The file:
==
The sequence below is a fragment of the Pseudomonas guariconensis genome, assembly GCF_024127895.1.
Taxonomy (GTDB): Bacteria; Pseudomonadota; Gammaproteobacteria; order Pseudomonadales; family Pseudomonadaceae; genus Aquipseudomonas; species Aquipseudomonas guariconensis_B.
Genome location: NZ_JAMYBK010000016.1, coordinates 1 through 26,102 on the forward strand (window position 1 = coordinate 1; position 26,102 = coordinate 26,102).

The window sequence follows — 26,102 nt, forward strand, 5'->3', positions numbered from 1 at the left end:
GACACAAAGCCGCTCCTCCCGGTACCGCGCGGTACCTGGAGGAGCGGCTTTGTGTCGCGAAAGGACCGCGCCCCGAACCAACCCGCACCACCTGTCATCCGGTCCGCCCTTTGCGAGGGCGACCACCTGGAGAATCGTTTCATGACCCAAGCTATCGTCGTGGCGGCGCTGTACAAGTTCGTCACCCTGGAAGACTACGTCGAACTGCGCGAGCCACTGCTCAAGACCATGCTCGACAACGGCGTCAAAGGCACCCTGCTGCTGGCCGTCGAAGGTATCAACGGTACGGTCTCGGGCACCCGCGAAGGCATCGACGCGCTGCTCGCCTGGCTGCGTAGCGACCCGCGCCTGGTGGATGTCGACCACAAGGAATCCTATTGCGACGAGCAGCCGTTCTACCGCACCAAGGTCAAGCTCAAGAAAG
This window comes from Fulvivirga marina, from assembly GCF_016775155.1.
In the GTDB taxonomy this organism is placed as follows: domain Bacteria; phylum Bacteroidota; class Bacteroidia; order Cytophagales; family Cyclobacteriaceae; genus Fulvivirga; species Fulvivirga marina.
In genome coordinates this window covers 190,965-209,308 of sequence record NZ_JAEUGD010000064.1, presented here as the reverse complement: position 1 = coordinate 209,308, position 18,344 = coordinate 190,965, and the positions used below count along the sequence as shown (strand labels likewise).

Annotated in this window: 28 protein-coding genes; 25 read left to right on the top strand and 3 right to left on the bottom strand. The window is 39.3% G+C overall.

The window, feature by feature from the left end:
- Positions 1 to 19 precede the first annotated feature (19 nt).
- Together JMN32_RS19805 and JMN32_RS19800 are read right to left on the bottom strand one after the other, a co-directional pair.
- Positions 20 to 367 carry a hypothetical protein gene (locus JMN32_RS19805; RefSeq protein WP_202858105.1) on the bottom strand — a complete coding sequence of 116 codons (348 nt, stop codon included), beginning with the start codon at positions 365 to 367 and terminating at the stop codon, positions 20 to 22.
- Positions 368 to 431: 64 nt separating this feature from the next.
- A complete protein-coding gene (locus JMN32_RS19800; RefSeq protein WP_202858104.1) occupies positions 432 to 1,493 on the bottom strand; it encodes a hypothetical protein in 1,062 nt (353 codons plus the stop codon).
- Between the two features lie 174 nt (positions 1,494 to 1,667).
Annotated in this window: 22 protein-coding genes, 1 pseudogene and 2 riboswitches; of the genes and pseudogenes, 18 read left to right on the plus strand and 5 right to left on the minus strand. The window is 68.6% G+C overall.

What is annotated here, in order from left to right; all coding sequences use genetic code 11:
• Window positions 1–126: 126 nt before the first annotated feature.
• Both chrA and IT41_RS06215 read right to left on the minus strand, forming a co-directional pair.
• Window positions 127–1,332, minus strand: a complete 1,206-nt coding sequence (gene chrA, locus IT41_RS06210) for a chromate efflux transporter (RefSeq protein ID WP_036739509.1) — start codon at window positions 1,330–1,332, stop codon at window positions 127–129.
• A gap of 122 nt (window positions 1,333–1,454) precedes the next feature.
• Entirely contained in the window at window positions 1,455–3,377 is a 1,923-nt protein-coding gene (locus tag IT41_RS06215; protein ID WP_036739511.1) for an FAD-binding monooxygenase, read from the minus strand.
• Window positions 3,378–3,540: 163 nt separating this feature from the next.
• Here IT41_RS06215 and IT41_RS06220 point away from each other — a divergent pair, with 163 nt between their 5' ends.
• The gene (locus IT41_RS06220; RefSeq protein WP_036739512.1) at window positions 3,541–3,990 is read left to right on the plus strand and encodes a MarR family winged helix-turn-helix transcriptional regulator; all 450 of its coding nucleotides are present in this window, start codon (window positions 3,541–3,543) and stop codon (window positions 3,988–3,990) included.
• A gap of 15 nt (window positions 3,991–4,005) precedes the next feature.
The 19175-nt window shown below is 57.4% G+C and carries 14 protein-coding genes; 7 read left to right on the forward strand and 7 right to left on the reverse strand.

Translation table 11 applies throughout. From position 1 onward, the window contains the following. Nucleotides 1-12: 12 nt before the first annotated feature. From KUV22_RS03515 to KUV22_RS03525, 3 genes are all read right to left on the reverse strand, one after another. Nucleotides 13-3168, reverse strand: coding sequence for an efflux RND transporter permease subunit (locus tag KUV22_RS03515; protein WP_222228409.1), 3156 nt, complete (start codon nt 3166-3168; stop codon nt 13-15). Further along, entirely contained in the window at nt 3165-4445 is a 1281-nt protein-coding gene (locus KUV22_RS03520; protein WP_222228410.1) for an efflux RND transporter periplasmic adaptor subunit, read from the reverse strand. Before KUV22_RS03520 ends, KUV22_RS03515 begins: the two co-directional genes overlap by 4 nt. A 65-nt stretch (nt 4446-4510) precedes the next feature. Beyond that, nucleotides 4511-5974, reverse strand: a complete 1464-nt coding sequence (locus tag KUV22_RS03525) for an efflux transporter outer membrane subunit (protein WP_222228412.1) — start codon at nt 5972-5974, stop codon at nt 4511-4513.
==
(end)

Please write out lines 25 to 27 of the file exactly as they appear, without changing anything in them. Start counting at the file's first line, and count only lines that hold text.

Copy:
• Here IT41_RS06215 and IT41_RS06220 point away from each other — a divergent pair, with 163 nt between their 5' ends.
• The gene (locus IT41_RS06220; RefSeq protein WP_036739512.1) at window positions 3,541–3,990 is read left to right on the plus strand and encodes a MarR family winged helix-turn-helix transcriptional regulator; all 450 of its coding nucleotides are present in this window, start codon (window positions 3,541–3,543) and stop codon (window positions 3,988–3,990) included.
• A gap of 15 nt (window positions 3,991–4,005) precedes the next feature.